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EPSRC Doctoral Prize awarded for work on security of wireless comms in air traffic control


Oxford DPhil student Martin Strohmeier has been awarded the EPSRC Doctoral Prize. During his DPhil project, Martin analysed the changing technological environment that threatens the security of wireless communication in air traffic control (ATC) and aviation.

Martin’s current research has included the identification and analysis of vulnerabilities in the existing ATC surveillance technologies and data links. Such vulnerabilities could, for example, result in ghost aircrafts being presented onto ATC radar screens, manipulation of sensitive aircraft navigation data in real-time, or even personally-sensitive information leakage. While working together with aviation authorities, such as EUROCONTROL, to better understand the impact of such attacks on the existing systems, Martin has also contributed to the design and analysis of potential countermeasures.

In addition, Martin’s work has contributed to the development of OpenSky ( – an international participatory sensor network which collects and analyses real-world navigational data transmitted by aircraft in real-time. This data is used to enable realistic performance and security analyses of the proposed countermeasures.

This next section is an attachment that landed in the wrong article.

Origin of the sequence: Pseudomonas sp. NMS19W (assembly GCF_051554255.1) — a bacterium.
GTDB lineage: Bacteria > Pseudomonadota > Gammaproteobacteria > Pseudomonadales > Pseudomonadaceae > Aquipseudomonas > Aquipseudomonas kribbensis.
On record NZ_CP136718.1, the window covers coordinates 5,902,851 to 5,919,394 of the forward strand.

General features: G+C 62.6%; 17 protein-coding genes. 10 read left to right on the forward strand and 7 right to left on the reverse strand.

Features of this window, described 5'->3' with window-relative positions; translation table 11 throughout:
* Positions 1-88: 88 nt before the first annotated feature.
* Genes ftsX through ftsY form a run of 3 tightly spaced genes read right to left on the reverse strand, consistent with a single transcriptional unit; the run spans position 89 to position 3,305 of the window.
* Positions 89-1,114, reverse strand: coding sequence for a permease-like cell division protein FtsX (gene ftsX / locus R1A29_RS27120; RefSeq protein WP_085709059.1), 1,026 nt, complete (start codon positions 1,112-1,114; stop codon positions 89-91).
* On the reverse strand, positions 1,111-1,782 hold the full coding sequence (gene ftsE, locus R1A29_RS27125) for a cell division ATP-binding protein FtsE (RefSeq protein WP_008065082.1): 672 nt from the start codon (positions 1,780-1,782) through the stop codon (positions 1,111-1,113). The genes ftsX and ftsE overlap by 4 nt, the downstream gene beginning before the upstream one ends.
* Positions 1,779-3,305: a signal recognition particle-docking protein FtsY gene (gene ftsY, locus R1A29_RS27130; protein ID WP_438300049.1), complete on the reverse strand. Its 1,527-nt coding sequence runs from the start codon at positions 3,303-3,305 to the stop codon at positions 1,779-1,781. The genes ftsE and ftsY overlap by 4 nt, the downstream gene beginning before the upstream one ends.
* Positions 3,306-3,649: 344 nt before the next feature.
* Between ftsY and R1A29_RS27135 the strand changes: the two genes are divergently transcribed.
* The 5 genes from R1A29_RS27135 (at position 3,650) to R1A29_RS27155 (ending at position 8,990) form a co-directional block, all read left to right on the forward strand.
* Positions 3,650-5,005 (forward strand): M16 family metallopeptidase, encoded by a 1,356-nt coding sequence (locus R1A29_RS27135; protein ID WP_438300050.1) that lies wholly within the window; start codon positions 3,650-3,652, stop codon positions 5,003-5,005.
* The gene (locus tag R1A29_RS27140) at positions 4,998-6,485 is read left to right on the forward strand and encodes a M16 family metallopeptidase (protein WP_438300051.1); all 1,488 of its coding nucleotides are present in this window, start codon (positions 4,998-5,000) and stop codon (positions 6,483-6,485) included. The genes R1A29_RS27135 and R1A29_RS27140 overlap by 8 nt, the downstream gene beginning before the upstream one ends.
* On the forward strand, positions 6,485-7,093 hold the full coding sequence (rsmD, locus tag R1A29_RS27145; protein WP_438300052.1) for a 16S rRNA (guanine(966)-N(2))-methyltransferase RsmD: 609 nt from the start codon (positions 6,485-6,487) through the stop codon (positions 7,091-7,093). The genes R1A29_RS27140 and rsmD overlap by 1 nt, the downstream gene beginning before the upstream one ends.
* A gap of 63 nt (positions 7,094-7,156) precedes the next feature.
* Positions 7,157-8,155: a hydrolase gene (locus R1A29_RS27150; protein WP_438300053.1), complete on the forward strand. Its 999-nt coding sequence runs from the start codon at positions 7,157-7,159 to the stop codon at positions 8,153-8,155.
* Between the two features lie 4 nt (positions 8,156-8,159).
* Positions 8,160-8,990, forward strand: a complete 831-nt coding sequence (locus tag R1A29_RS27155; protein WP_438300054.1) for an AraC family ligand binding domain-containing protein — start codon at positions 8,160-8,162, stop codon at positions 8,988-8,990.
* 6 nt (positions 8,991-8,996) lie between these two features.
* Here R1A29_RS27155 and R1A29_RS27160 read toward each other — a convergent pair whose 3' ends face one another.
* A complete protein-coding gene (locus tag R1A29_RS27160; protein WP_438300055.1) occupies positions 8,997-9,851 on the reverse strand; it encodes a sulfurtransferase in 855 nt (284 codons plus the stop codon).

During the EPSRC Doctoral Prize project, Martin will examine the security challenges provided by Unmanned Aerial Vehicles (UAV) as they need to be integrated into the civil airspace, in numbers exceeding current air traffic by orders of magnitude. Concretely, the project looks at issues with the scalability of secure wireless ATC communications and the secure location verification of UAVs, to ensure a safe coexistence of manned and unmanned aircraft in the future.

The EPSRC Doctoral Prize scheme is designed to help universities recruit the best PhD students, awarding them EPSRC support to increase the impact of their PhD, and to improve retention of these students in research careers. Martin is doing his DPhil in the Systems Security Research Group of the Department of Computer Science under supervision of Professors Ivan Martinovic and Andrew Martin.